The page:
Chapter 26 Summary

Mrs. Archer gives her annual Thanksgiving dinner. As her guests sit around the table, they discuss the disintegration of New York society. Miss Sophy Jackson notes the trend toward extravagance in dress. Women are wearing dresses from Paris in the same season they buy them. This is against the accustomed practice of storing new dresses for at least one year before putting them on and exposing them in society. When Miss Jackson went to the opening of the opera that season, she recognized only one dress that had been worn the previous season. Every other woman had on an outfit that was completely new.

The conversation quickly turned from quips about fashion to Ellen Olenska. Newland’s mother comments on Mrs. Struthers’ Sunday night entertainments, of which she highly disapproves though even May is now in the habit of attending the parties of music, dancing, and smoking. Mrs. Archer condemns Ellen for making these events so popular. People of her ranking, Mrs. Archer contends, should lead the way in exposing proper behavior—that is, doing what has always been done rather than breaking down old standards.

Archer notes that no one seems to be in favor of Ellen Olenska any more. Even her grandmother has been promoting the idea that Ellen should return to her husband. After Ellen spent the summer with the Blenkers, most people in society deemed her as having become Bohemian. Archer has not seen Ellen for months, not since their last encounter in Boston. He had sent a note to her in Washington, asking to see her, but she refused him.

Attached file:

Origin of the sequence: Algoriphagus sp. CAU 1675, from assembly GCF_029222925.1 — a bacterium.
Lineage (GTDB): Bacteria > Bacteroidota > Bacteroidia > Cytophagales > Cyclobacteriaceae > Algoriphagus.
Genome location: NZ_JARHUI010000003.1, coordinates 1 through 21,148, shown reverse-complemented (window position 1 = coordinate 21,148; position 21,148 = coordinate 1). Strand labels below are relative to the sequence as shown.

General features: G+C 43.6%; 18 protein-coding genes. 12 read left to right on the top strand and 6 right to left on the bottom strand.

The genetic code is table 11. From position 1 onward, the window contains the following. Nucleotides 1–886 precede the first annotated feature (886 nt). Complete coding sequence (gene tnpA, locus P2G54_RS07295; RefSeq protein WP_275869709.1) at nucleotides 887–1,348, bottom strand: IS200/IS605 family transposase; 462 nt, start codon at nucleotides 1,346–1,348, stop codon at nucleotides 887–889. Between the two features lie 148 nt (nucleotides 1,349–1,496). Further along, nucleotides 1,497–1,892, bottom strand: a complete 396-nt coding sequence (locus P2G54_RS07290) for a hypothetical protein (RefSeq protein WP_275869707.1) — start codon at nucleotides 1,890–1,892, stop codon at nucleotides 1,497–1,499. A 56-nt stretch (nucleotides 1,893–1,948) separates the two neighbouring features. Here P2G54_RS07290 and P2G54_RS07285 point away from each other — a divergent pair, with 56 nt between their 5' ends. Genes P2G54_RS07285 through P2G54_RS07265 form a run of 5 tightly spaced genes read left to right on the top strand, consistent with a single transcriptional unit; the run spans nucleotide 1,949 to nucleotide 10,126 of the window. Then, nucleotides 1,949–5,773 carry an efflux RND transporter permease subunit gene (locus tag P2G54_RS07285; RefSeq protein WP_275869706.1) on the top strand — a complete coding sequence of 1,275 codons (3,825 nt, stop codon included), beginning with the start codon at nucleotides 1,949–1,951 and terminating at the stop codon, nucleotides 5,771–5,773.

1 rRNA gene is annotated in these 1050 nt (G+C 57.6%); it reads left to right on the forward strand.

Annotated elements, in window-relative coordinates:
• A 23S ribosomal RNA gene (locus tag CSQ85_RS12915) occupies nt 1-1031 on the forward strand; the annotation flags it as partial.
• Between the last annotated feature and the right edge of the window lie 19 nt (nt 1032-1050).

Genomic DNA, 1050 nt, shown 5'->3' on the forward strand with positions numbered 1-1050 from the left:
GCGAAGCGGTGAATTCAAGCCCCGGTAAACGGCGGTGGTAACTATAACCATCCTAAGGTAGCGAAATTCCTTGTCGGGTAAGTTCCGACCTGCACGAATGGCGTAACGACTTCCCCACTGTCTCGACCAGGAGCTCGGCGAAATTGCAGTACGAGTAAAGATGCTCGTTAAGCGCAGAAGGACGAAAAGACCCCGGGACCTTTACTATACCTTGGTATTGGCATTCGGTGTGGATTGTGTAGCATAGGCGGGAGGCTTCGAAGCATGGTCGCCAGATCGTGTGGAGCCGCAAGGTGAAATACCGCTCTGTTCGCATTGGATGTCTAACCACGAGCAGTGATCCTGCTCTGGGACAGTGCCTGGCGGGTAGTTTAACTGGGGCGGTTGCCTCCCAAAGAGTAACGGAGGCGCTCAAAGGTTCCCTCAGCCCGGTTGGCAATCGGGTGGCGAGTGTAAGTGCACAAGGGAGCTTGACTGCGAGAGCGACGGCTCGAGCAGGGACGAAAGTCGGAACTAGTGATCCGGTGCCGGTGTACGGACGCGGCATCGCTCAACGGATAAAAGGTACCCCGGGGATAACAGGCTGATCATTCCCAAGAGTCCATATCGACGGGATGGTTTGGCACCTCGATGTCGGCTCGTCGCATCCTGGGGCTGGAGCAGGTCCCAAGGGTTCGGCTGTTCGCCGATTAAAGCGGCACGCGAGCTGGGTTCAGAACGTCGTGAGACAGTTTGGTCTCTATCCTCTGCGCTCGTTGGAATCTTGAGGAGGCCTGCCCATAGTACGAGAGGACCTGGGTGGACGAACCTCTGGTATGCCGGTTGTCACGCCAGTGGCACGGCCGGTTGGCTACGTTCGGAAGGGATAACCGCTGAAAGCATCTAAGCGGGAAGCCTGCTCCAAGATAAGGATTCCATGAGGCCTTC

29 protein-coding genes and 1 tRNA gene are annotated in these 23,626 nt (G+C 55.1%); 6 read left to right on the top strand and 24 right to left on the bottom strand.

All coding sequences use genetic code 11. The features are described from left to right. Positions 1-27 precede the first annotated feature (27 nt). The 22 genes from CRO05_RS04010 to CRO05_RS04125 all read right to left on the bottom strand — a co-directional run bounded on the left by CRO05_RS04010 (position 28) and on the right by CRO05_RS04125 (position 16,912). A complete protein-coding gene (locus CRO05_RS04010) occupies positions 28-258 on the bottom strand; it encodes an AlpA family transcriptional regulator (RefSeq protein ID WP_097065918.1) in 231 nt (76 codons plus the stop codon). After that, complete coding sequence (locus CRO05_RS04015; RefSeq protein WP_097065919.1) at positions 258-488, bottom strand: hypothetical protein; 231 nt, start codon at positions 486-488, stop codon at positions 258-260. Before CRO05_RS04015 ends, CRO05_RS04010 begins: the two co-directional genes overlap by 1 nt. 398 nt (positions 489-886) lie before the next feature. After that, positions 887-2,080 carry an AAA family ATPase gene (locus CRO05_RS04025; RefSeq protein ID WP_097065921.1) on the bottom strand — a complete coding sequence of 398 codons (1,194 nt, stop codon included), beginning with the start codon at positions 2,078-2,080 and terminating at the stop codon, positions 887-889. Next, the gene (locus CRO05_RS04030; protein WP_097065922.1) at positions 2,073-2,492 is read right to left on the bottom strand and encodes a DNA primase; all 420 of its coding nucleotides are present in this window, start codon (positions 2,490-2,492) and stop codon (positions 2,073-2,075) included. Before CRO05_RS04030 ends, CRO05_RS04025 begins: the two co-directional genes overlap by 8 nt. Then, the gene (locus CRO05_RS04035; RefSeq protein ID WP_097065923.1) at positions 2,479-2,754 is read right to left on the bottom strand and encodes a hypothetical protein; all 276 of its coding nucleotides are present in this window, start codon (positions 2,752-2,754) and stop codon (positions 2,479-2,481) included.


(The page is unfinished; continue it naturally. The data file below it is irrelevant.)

When the men retire from the dinner table, Archer learns from Mr. Jackson that the Mingott family has considerably reduced Ellen’s allowance in an attempt to force her return to her husband. Mr. Jackson agrees that this would be the best thing for Ellen to do. Stirred by these comments, Newland cannot control his emotions any longer and blurts out that it is the last thing Ellen would do. Newland is aware that old Mr. Jackson is analyzing everything he is saying as well as how he is reacting. The fact that the other members of the Mingott family apparently knew about the reduction in Ellen’s stipend and Archer did not tells a story that Archer would rather not have exposed. These actions make it apparent to everyone that the family now considers Archer to be too close to Ellen to objectively counsel her, so they have cut him out of their communications. Upon reflection of the night’s conversations, Archer even suspects May of encouraging Ellen to return to Europe and to her husband.

Later when Archer and May are at home, Archer tells his wife that he may have to go to Washington on business. His real purpose, of course, is to see Ellen. With her usual acceptance of her husband’s wishes, May nods and then suggests that Archer should take the opportunity to visit Ellen while he is there.